On 29 April 2021 the National Security and Investment (NSI) Bill received Royal Assent. The NSI Act 2021 introduces significant legislative reforms which will overhaul the ability of the UK Government to review transactions on national security grounds, and potentially prohibit their completion or require remedies to allow them to proceed. This is against a backdrop of tightening of foreign direct investment regimes globally.
Once fully implemented (expected by the end of 2021), the NSI regime will introduce a new notification and review process, including mandatory notification (and a corresponding prohibition on completion prior to clearance) for the acquisition of shares/voting rights in entities carrying on specified activities in the UK in 17 sectors (including energy, transport, communications, defence, artificial intelligence and other tech-related sectors). This is combined with an extensive call-in power enabling the Government to intervene in qualifying transactions in any sector, with no materiality thresholds. This represents an important new execution risk factor in M&A, with a similar risk profile to merger control rules.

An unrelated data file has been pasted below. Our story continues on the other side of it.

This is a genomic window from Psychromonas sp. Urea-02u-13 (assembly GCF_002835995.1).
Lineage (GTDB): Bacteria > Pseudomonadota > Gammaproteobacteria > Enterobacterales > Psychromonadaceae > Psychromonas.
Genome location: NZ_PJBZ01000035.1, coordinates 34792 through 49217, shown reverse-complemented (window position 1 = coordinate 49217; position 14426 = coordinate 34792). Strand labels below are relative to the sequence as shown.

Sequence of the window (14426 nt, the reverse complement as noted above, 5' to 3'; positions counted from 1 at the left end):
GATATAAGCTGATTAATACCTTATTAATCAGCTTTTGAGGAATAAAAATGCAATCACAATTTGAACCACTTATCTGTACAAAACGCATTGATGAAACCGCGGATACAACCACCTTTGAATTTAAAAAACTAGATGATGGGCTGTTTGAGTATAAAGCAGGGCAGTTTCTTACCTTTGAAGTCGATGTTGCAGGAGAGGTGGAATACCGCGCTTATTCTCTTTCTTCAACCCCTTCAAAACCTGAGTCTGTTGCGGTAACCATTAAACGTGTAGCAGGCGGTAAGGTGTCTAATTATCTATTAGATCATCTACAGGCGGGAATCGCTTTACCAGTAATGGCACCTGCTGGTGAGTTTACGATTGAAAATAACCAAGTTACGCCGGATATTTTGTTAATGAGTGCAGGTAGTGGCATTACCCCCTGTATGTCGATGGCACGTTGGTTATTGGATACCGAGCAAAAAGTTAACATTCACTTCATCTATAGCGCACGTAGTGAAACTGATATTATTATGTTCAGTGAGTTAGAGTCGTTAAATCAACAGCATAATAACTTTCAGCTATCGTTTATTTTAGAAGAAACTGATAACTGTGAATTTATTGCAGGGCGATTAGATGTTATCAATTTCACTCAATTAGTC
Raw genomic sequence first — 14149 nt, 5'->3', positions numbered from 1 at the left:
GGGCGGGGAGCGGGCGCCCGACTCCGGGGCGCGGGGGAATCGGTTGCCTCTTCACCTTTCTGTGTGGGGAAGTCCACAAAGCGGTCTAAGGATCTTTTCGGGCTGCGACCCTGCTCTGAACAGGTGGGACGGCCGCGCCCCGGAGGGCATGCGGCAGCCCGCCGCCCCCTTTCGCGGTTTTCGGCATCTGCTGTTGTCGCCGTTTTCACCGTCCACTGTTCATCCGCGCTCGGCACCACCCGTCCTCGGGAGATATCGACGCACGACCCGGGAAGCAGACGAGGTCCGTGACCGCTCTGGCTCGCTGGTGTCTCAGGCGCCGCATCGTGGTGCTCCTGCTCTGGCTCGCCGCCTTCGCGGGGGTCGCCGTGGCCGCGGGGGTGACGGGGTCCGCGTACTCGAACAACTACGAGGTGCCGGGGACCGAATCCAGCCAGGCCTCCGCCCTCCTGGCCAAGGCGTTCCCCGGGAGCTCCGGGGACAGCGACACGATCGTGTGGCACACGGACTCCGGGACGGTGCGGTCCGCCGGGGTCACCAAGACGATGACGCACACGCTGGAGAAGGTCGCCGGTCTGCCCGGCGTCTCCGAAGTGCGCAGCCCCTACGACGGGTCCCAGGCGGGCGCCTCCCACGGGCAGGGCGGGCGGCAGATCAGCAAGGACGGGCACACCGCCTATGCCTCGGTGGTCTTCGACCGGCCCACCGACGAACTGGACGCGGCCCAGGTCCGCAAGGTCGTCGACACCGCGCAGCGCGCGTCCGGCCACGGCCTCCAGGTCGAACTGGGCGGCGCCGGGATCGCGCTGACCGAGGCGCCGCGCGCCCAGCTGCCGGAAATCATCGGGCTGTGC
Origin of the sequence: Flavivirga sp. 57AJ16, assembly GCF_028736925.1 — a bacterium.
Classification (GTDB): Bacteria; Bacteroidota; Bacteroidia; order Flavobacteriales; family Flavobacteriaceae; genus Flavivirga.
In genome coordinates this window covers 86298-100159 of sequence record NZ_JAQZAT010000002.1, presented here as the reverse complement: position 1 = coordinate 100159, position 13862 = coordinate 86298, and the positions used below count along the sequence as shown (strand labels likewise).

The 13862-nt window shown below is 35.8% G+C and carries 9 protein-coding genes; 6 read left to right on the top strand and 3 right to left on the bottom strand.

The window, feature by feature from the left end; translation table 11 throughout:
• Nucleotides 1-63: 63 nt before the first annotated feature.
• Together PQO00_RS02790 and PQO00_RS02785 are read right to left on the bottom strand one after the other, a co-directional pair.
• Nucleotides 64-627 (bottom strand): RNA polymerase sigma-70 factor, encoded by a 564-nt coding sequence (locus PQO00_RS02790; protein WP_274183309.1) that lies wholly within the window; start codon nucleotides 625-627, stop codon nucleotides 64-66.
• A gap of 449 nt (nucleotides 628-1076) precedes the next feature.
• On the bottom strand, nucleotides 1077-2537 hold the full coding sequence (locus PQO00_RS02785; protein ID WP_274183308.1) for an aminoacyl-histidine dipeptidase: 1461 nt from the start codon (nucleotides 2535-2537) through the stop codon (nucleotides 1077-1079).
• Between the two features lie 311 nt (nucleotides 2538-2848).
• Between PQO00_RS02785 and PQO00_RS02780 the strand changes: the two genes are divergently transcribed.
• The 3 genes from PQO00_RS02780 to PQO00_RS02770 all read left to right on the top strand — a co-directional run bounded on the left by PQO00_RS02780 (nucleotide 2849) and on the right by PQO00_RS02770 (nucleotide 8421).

Whilst the majority of commercial lending arrangements are not expected to raise national security concerns, the Government has made clear that loans are not exempt from scrutiny under the new regime. There is currently a lack of detailed guidance on how the regime will apply to financing arrangements, but it is likely that it will be relevant in the following two scenarios:
- where acquisition financing is provided to an underlying transaction to which the NSI regime applies; and
- where lenders acquire control over applicable shares or assets on or prior to enforcement of security.
Please click here to read our detailed briefing in which we consider each of these scenarios, focussing on the key considerations for lenders and practical guidance on how to address potential risks.